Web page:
The Bulls have dominated the top-seeded Celtics through two games in their best-of-seven first round series, largely thanks to Rajon Rondo, who played 40 minutes in Game 2 and put up 11 points, nine rebounds, 14 assists and five steals. As Chicago ran away with a double-digit lead in the fourth quarter, Boston's Avery Bradley even heard Rondo saying the Celtics had given up.
Heading home for Games 3 and 4, the Bulls had every right to think they've got the Celtics figured out. But on Friday, hours before tip-off, Chicago announced Rondo would be out indefinitely with a thumb fracture suffered in Game 2. Rondo will not require surgery, but ESPN's Chris Haynes reported that the injury is serious and his return is dependent on how far the Bulls make it in these playoffs. Rondo had a cast on at Friday's shootaround and will be reevaluated in seven to 10 days.
Jerian Grant will start Game 3, with Michael Carter-Williams as his backup. Cameron Payne has been activated and Jimmy Butler is expected to assume a larger role as the primary ball handler on offense as well. The Bulls spent the entire regular season with a question mark at their point guard position. Rondo, who was coming off a season in Sacramento in which he averaged 11.9 points, 6.0 rebounds and 11.7 assists in 72 games, provided sporadic contributions during the regular season, was benched for a stretch and clashed with Butler and Dwyane Wade over the team's direction.
But a late season revival from Rondo carried into the playoffs, in which he has looked like the point guard that helped pioneer two runs to the NBA Finals with the Celtics, including a championship in 2008. He has been a contributor on the defensive end, and his all around play stabilized the offense and a position on the floor many thought would be a disadvantage for Chicago coming into this series. He was the first Bulls player to rack up 20 assists and seven steals through the first two games of a playoff series since Scottie Pippen in 1990.
Can the Bulls withstand Rondo's absence and complete the upset in the first round? In his second NBA season, Grant started 28 games for the Bulls and averaged 5.9 points. Carter-Williams played in 45 games and averaged 6.6 points. Payne played in 11 games for the Bulls and averaged 4.9 points in 11 games. There's no one in that group that can replace what Rondo has brought to the floor so far in this series, which means there will be plenty of questions heading into Game 3 as to whether Chicago will fall back to its league-average offensive pace without its starting point guard.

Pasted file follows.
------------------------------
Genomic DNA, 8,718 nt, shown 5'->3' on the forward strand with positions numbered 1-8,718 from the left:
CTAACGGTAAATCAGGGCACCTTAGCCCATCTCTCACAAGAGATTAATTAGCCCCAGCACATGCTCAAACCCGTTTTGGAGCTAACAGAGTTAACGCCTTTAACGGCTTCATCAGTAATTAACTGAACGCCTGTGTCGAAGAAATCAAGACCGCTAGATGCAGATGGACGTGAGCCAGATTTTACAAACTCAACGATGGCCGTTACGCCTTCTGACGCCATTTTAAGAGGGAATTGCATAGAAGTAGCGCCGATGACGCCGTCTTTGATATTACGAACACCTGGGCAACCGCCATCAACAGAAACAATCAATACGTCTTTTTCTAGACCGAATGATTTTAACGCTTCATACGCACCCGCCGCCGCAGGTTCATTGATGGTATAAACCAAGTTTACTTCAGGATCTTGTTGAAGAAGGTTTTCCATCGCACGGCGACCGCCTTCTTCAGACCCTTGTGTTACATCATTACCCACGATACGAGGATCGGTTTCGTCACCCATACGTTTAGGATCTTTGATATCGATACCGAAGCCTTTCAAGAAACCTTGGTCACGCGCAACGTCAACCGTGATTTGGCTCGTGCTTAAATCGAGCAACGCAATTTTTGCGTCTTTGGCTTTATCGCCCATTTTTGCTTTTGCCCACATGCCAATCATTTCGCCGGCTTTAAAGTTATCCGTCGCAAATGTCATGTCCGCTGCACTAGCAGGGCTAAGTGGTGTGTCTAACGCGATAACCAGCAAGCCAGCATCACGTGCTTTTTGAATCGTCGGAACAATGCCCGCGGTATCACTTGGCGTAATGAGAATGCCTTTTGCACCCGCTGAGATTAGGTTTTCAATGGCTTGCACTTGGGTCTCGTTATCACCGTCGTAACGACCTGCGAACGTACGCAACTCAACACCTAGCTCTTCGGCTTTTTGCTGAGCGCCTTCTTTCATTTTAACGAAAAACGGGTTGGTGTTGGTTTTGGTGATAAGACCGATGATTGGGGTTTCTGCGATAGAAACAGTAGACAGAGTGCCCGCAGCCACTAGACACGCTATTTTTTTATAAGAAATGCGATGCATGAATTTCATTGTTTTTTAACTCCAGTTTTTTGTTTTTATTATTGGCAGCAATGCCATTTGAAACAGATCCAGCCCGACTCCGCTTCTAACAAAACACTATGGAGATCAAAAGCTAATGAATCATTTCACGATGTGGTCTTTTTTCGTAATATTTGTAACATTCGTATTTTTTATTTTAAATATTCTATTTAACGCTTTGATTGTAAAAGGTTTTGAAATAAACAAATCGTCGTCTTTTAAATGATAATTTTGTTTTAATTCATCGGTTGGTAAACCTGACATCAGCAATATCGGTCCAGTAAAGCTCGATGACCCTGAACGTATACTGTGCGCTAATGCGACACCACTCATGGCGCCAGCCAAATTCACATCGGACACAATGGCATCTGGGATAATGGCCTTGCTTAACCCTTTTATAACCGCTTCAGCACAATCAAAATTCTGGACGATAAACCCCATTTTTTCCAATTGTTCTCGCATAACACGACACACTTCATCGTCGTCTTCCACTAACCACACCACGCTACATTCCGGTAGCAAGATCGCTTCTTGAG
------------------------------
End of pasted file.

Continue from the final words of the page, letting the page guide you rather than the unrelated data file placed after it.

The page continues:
Before Game 2's victory, Rondo, Butler and Wade -- who viewed themselves as a trio who could compete in the East heading into the season -- had an hour-long meeting after the team's morning shootaround to discuss play calls and strategies. In these playoffs so far, the three have put aside their differences: They're halfway to erasing the memories of a 41-41 season and pulling off a first-round upset as the eighth-seed in the East.
But there's a long road ahead.
Even with home-court advantage and the Celtics having to win four out of five games to win this series, the margin of error has shrunk. Without Rondo, Butler will have to take on an increased role in the offense. Through two games, he has averaged 26.0 points, 8.5 rebounds and 5.5 assists and shooting 40.0 percent from three. Without Rondo, Butler's usage rate on offense should increase. He's also drawn the assignment of guarding Isaiah Thomas for stretches, and will likely need to play close to the full 48 minutes for each game in the remainder of this series. Wade has given Chicago a lift as well, especially in closing stretches in the fourth quarter. Now, his offensive contributions become more paramount with Rondo out of the lineup.
The Bulls don't need any of Rondo's replacements to replicate his performance in this series so far to advance. They've found a formula that works against the Celtics. They've dominated the paint and the glass so far. They've received contributions from unlikely sources that has propelled an offense that averaged 104.6 points per 100 possessions (21st in the league) during the regular season but is scoring 111.1 points per 100 possessions in the postseason so far. If not Grant or Carter-Williams, the Bulls will need a lift from someone else on offense, unless they expect Butler to carry them for the rest of this series by himself.
Heading into these playoffs, it was improbable to think the Bulls would take full control of this series after two games in Boston, and even more of a stretch to think losing Rondo would be such a significant loss for the team. After Game 2's victory, Wade talked about the healthy respect for Rondo when the two used to battle as part of the Heat-Celtics rivalry. "That hate is that respect," Wade said. "When we played against Boston back in the day, he knew all the plays. He messes up your first option. And he knows that second option. We were just good enough to have a third option. He was that good." In these playoffs, Rondo has proven he still has something left. In this series, the Bulls have a +14.6 net rating with Rondo on the floor, but are a -5.4 without him.
But this is still the Bulls' series to win. They'll have to amplify their advantages in this series and the onus is on Butler to carry them into the second round. Without their starting point guard, the Bulls will have to show on Friday that the progress they made in the first two games are still sustainable without Rondo on the floor. They have the pieces to do it, but the door has now opened for the Celtics to get back into this series and avoid a historic upset.